Sunday, October 30, 2011


BYOD - Bring Your Own Device

Imagine a classroom with a wide array of laptops, mobile devices and handheld games consoles all at the fingertips of the learners to use during class time. What would be your immediate reaction to this scene? Honestly?
There has been quite a bit of discussion about this very idea among not just educators but those in industry too and there are those who champion it and those that vehemently oppose it. Yet the concept of 'Bring Your Own Device' (BYOD) really isn't all that new. For as long as there have been tools that could be used in the classroom for learning, learners have attempted to bring their own similar and at times comparatively better tools with them only to see them at first being confiscated, then banned, then allowed with parental consent and finally accepted as the norm.  From pens to rulers, pencil cases to calculators schools have taken objection to students bringing their own tools into classrooms usually due to poorly conceived arguments - who will be responsible? (the students will if the school has parents sign a letter of responsibility) some children have, some don't? (look at ways to provide those that don't, think can not can't) theft? (that will always happen, look at ways to safeguard against it). With time and commonsense schools have 'relented' allowing learners to bring their own tools into classroom but now learners are faced with a new, more technologically advanced challenge. At home many of them use laptops, netbooks and netbooks for their learning. These devices, in many circumstances, are more up to date and more powerful than the clunky, slow, under performing devices in their schools yet when the learners are at school the same devices are left at home. Schools cannot update their ever ageing equipment as fast as they would like due to cost and rapidly disappearing budgets yet they could have the potential of accessing more advanced tools if they would see some common sense and the vision to make it happen.
What do you think? Do you consider BYOD a way forward for schools?

Tuesday, October 11, 2011

Is fun disappearing from learning?

Image courtesy of Penywise

I've spent 20 years of my life in educational establishments as a learner and I'm currently on my 14th year as a teacher in them. During my learner years the most vivid learning experiences I recall centred around individual and group projects, themes, and fun. As a teacher in these establishments I can safely say my best teaching has occurred when I have not followed a curriculum, nor taught to achieve end of year targets but solely because the teaching was centred around the needs of the learners, project based and fun.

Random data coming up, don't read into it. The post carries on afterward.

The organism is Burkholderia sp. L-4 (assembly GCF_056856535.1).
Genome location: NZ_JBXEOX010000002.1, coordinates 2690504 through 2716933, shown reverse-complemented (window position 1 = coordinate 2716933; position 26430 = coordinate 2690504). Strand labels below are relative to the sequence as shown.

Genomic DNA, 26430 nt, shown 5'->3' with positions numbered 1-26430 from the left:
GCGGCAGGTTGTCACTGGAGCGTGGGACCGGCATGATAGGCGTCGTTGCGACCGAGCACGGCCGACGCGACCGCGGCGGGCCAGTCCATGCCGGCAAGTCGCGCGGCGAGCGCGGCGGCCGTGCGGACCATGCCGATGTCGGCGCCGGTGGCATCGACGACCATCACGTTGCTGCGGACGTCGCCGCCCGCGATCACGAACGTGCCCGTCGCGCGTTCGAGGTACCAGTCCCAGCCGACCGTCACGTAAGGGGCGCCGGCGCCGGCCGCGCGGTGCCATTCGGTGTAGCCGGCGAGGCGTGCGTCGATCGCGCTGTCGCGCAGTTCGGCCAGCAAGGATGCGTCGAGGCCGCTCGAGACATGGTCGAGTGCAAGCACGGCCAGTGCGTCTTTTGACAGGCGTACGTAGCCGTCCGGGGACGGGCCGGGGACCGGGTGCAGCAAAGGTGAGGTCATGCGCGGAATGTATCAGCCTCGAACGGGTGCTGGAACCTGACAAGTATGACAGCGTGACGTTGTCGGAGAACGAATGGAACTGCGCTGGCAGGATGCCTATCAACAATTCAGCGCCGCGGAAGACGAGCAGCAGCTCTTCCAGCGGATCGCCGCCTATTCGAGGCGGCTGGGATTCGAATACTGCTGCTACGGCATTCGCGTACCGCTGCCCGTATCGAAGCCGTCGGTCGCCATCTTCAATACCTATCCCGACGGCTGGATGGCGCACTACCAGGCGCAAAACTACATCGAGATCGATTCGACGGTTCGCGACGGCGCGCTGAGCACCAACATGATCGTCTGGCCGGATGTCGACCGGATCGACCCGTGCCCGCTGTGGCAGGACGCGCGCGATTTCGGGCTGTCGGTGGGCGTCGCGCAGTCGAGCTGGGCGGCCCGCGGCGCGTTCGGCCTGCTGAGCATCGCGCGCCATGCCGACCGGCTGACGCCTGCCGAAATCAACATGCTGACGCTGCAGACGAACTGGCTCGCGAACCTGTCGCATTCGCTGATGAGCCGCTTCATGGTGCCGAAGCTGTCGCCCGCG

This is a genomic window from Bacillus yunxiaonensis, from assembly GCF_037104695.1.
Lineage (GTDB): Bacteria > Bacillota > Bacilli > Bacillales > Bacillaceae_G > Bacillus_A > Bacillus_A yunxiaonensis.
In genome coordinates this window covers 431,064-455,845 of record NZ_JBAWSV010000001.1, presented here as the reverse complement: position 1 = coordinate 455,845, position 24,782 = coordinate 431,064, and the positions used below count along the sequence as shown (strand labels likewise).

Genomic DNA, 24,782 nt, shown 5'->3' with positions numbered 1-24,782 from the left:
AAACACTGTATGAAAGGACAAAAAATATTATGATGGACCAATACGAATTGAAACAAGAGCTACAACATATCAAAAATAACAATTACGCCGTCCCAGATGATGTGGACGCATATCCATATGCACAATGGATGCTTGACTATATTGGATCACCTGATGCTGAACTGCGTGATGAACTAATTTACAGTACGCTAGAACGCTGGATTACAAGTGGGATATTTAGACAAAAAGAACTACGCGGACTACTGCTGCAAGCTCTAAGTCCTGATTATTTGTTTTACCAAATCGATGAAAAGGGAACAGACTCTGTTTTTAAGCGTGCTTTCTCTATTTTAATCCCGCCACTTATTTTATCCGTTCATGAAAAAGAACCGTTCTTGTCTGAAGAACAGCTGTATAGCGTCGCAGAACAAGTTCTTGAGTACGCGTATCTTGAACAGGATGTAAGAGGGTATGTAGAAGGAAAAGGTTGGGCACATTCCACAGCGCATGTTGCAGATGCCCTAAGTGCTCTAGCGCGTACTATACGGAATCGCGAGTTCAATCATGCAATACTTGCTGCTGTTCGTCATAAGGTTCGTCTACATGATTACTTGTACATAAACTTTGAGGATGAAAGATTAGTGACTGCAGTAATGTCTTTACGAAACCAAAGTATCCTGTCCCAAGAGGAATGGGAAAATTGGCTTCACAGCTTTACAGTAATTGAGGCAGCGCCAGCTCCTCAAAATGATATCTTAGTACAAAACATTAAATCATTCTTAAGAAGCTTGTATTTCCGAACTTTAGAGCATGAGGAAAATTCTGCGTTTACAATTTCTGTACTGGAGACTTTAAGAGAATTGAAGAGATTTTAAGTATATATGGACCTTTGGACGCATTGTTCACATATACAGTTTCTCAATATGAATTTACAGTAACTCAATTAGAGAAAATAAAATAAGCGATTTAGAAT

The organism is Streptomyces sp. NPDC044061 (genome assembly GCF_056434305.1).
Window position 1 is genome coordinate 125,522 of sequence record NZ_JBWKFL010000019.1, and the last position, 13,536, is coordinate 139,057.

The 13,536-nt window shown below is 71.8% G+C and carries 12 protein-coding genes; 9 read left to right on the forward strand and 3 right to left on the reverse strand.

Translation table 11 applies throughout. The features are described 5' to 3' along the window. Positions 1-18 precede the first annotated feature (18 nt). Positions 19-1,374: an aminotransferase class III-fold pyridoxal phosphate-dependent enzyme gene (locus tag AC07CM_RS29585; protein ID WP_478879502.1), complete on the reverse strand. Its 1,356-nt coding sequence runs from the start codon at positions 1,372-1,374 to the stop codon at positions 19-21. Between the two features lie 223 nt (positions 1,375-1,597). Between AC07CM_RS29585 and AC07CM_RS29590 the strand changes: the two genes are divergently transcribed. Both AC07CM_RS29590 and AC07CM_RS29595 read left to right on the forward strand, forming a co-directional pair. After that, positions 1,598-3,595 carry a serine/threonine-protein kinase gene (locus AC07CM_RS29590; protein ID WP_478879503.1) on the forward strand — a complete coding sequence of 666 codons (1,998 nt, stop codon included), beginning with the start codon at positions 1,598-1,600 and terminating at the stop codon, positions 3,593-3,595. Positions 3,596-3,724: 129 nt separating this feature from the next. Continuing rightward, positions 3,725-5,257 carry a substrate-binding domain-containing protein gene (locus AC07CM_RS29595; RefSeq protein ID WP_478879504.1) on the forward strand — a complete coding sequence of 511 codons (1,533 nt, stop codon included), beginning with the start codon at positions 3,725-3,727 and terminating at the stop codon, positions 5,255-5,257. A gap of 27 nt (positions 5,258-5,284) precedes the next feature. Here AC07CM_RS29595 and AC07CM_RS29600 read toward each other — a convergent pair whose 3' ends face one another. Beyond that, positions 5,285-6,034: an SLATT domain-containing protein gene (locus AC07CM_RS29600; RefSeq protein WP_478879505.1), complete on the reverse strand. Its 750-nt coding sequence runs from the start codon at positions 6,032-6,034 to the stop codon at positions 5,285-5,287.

The word fun is quite important in my life as a learner and teacher. It has helped me and those around me to make sense of the world we live in, to understand the questions posed of us, to enrich our learning and teaching experiences. Learning does not require rigour as one politician would have us believe. Nor does it need pointless constant testing that only satisfy analysts and their league tables. Assessment is vitally important for the right reasons but somehow, education has fallen victim to a data driven standardisation of learning which uses assessment to victimise and blame. It is also being used to push forward a change in education that could, quite frankly, push learning back to an age of rigorous learning by rote.
Does fun still exist in learning and teaching today? Of course it does and quite rightly so. We must continue to keep fun in our teaching, to keep fun as part of the learning experience. We must never let the mindsets of the few in power think they can remove fun by insisting on rigour. We must remember why we became teachers and continue to breath life into our classrooms through engaging, inspiring and fun filled learning experiences.

For if the fun was ever removed, learning and teaching would become nothing more than a monotony.

N.B. Fun will never disappear from my classroom. Learning is too exciting to ever let that happen.